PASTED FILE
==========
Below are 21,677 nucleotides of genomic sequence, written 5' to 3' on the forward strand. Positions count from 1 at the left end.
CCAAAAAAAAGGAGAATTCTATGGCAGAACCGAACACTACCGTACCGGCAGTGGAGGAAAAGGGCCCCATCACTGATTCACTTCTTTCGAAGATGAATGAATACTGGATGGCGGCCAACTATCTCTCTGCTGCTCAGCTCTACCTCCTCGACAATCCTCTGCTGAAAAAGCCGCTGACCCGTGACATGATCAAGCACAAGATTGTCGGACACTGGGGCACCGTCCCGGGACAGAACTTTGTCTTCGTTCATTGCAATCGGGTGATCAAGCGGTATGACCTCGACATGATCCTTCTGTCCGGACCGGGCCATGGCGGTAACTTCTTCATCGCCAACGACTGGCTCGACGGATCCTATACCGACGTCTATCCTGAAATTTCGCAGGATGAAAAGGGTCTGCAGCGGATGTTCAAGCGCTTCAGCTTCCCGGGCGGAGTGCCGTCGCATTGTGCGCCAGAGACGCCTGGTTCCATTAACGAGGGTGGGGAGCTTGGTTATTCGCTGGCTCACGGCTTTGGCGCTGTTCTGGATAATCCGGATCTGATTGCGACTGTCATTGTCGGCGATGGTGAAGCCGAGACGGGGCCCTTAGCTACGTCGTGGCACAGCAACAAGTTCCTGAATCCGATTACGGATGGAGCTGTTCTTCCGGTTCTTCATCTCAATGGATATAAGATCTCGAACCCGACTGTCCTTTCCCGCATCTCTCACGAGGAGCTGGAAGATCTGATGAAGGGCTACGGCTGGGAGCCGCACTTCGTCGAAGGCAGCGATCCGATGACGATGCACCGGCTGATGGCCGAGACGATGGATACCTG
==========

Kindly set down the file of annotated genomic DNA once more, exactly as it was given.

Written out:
Below are 21,677 nucleotides of genomic sequence, written 5' to 3' on the forward strand. Positions count from 1 at the left end.
CCAAAAAAAAGGAGAATTCTATGGCAGAACCGAACACTACCGTACCGGCAGTGGAGGAAAAGGGCCCCATCACTGATTCACTTCTTTCGAAGATGAATGAATACTGGATGGCGGCCAACTATCTCTCTGCTGCTCAGCTCTACCTCCTCGACAATCCTCTGCTGAAAAAGCCGCTGACCCGTGACATGATCAAGCACAAGATTGTCGGACACTGGGGCACCGTCCCGGGACAGAACTTTGTCTTCGTTCATTGCAATCGGGTGATCAAGCGGTATGACCTCGACATGATCCTTCTGTCCGGACCGGGCCATGGCGGTAACTTCTTCATCGCCAACGACTGGCTCGACGGATCCTATACCGACGTCTATCCTGAAATTTCGCAGGATGAAAAGGGTCTGCAGCGGATGTTCAAGCGCTTCAGCTTCCCGGGCGGAGTGCCGTCGCATTGTGCGCCAGAGACGCCTGGTTCCATTAACGAGGGTGGGGAGCTTGGTTATTCGCTGGCTCACGGCTTTGGCGCTGTTCTGGATAATCCGGATCTGATTGCGACTGTCATTGTCGGCGATGGTGAAGCCGAGACGGGGCCCTTAGCTACGTCGTGGCACAGCAACAAGTTCCTGAATCCGATTACGGATGGAGCTGTTCTTCCGGTTCTTCATCTCAATGGATATAAGATCTCGAACCCGACTGTCCTTTCCCGCATCTCTCACGAGGAGCTGGAAGATCTGATGAAGGGCTACGGCTGGGAGCCGCACTTCGTCGAAGGCAGCGATCCGATGACGATGCACCGGCTGATGGCCGAGACGATGGATACCTG